- Introducing the Package Factory -- Daron E. Clay -- The Boeing Company -- he works in the release configuration side of development. Boeing uses a ton of Perl, and some Python, and a little PHP. PF is a Workflow tool for centralized service. Primarily ZergoG InstallAnywhere and MSI (microsoft installer). It’s a web-based system that lets people enter their package information and outputs the package under various installers. Because they use a check-in/check-out system, they can actually determine how much time a person spends on something and generate statistics for management (which sounds really cool). It uses PHP5 + Apache2 + PostgreSQL + Redhat + VMWare GSX.
- Start using prove -- Andy Lester -- Goal: making “make test” cases for CPAN modules a lot easier. “prove” is a development tool that is part of Test::Harness. It’s like “make test” but it’s flexible. It’s part of core perl so there is no excuse for not using it. Interesting feature: You can randomize the order of the tests.
- Rant -- Richard Turner -- Licensing is not religion... it is rocket science. A lot of files in Parrot is missing proper licence and copyright labels. Get with it, bone heads! Not sure what to do? Contact FSF and they’ll help you do it right.
Lunch: Had lunch with Jesse and a number of his friends at this really bad restaurant. Nothing to mention here.
Afternoon: I attended Mark-Jason Dominus’s Tricks of the Wizards tutorial on Perl. I finally learned how globs work. From there, he went onto a number of things like aliases and filters and other topics that I never really understood. He’s also just a fabulous speaker, always entertaining, and handles the students really well.
Dinner: just a bite at the bar. I ran into the O’Reilly “local perl groups” party and hung out with them. I ended up agreeing to write an article for their online newsletter.
Evening: The evening talks were fantastic.
- First was Larry Wall’s state of the onion. He used a series of screen-savers as a vehicle for talking about the state of Perl’s development.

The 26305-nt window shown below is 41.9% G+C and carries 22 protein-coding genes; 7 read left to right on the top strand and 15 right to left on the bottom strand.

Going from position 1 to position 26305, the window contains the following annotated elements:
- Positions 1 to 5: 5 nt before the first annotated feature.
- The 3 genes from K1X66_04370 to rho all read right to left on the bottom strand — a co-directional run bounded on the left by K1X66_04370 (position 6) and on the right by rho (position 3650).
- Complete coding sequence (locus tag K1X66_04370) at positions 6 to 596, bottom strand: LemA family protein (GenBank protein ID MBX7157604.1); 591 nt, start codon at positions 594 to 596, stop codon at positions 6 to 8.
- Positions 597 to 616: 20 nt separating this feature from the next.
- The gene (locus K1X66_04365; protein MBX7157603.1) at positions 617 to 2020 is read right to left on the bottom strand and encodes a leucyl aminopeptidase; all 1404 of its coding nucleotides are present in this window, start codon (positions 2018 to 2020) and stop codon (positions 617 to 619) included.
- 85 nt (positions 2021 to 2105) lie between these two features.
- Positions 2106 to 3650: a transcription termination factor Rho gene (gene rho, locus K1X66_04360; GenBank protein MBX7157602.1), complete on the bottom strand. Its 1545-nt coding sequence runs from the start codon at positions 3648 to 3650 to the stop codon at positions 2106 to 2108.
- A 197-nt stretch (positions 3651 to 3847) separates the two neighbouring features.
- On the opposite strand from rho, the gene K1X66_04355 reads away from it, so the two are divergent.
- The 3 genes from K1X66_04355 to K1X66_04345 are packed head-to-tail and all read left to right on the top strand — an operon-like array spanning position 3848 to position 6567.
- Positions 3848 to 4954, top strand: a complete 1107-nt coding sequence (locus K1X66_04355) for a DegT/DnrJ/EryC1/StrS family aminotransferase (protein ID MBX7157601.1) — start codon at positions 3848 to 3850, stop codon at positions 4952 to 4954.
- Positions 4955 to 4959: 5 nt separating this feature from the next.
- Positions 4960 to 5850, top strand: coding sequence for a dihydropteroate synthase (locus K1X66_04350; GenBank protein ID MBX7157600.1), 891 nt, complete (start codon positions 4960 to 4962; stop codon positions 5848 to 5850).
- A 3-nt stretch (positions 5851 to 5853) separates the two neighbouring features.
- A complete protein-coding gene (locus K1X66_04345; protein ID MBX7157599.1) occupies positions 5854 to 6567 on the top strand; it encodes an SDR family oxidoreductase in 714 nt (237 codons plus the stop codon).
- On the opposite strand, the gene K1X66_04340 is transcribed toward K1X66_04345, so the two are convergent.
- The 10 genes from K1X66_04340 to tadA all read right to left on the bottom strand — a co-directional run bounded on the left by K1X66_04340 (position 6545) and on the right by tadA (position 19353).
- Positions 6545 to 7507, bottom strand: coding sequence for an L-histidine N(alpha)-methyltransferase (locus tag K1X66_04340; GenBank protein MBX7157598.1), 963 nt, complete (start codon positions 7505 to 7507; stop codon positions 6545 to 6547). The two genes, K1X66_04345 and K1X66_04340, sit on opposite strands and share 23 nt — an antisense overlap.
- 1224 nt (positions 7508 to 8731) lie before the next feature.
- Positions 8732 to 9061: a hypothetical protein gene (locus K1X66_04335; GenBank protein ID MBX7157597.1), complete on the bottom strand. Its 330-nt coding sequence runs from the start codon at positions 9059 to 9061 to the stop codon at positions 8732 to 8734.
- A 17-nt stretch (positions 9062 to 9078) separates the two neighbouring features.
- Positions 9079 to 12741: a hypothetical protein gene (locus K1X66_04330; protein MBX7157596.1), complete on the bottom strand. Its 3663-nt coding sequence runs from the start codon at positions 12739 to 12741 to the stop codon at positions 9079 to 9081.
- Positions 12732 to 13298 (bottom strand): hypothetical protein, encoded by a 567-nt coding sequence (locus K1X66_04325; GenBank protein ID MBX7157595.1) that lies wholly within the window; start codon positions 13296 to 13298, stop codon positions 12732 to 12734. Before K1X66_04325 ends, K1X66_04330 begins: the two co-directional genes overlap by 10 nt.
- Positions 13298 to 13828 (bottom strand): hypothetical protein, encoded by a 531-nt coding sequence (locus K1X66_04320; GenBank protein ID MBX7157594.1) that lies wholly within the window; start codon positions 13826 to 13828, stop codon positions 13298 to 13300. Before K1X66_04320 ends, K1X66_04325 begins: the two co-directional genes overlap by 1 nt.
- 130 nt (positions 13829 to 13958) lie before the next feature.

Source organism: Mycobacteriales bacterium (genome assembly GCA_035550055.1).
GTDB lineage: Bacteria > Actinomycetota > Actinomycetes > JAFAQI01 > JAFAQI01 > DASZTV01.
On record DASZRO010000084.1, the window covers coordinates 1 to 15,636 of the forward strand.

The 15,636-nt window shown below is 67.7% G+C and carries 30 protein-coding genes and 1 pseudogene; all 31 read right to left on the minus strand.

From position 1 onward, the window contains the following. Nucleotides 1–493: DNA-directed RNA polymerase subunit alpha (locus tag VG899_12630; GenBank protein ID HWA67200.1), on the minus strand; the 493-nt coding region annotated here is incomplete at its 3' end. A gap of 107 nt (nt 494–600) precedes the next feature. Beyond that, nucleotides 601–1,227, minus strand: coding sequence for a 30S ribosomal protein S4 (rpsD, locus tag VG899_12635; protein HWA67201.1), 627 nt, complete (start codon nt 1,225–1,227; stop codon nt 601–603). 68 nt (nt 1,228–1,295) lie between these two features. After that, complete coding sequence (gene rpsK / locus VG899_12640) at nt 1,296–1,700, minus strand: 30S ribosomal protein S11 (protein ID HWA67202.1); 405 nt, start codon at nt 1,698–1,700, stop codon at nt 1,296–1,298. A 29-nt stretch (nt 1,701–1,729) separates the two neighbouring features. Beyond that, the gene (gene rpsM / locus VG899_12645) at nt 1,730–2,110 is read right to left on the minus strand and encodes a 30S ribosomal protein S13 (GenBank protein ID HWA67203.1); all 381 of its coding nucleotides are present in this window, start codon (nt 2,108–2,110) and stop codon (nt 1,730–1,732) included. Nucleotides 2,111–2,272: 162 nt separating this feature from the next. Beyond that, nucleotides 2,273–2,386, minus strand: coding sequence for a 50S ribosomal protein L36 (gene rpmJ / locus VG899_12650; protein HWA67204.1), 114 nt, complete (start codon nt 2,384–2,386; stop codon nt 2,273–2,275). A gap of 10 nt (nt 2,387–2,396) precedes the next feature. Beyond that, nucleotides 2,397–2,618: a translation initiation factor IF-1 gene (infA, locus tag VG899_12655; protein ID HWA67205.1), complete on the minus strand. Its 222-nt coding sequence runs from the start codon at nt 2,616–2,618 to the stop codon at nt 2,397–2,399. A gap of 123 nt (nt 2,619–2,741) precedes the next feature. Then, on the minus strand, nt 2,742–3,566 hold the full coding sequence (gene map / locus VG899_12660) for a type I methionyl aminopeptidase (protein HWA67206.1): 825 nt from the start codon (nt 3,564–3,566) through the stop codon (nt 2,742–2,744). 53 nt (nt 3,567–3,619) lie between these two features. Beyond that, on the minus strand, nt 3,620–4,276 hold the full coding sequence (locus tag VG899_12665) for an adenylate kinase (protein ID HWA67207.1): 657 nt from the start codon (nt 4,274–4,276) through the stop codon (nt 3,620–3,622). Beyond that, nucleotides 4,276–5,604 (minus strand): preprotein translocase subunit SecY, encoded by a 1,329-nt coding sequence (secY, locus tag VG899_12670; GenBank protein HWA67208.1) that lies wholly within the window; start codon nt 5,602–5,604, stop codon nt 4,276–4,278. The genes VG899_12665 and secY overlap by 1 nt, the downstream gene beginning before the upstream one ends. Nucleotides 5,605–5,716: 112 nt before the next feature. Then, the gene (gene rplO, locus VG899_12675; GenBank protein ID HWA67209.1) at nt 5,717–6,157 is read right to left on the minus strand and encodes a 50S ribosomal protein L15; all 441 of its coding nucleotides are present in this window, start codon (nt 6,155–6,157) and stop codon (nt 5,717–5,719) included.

- The middle talk was (missed his name) and it was this amazing discussion of software development culture and the role of the hacker (old term for hacker... an uber-programmer not the new evil “hacker” term). One thing that I learned explained why my previous company’s development team worked so well, and how we can fix some of the problems we see at my current place.
- The last talk was Damian Conway who did this amazing talk about Life (the Game of Life algorithm), The Universe (physics) and Everything (literally... but mostly the Klingon language). He showed this amazing merger of GOL and quantum physics that permitted grid points to contain 2 values, and it turns out to be an excellent demo of the laws of thermodynamics... and even proved one of the mysteries that too physicists centuries to prove. He then walked us through a number of Perl6 features and related them to the Klingon language. In fact, he made a Perl filter that let you write perl code in Klingon and showed his GOL program completely written in Klingon. It was an amazing demo.
Then I went to my room and watched them replay the DNC convention for the west-coast.
Monday: Morning I spent talking with people and telecommuting, but now I wish I had attended the tutorial on Plone. Dang, I need someone to help me kickstart my plone project idea. Why does the good software make installation so difficult? In the afternoon I taught my tutorial. It was ok, but the small audience didn’t have the energy I’m used to. Afterwards I spoke with Ying and found out that she’s taking the job offer (w00t!) that she was thinking about. That’s really good. At night I went out to eat with a bunch of people from the conference (Googo, Ann, Tumi, Luke, Ronald, Alex). We went a long way by bus to discover that “The Pasta Place” (or something like that) sells pasta, they aren’t a restaurant. So we ended up at a brewpub across the street. I had a lot of interesting conversations about perl, open source, etc.
It’s so good to discover that an Open Source Conference isn’t full of conversations about whether or not open source is a good thing. I was expecting a couple RMS, Jr’s that just sit around arguing with people they agree with. Instead, these people are really serious about their perl, php, apache, etc. projects. An interesting cultural things I’ve noticed is that everyone asks “what do you do?” The first time I asked. I stumbled through, “well, I write books about system administration and blah blah blah”. Later I realized the expected answers are either “Perl”, “PHP”, or “I’m a journalist”.
And if you say “perl” the follow-up question is, “So, which CPAN module did you write?”
Wow, that’s pretty hard core.
People’s entire identity wrapped into a single word, with a possible subspecifier that identifies how you’ve helped the community.
I’ve been thinking about responding with something like “/bin/sh” or “awk” because it’s true. I’m a better perl programmer than 90% of the perl programmers I know, but I kick ass on /bin/sh in ways that sometimes surprise myself. However, for now I’ve been saying, “System administration.”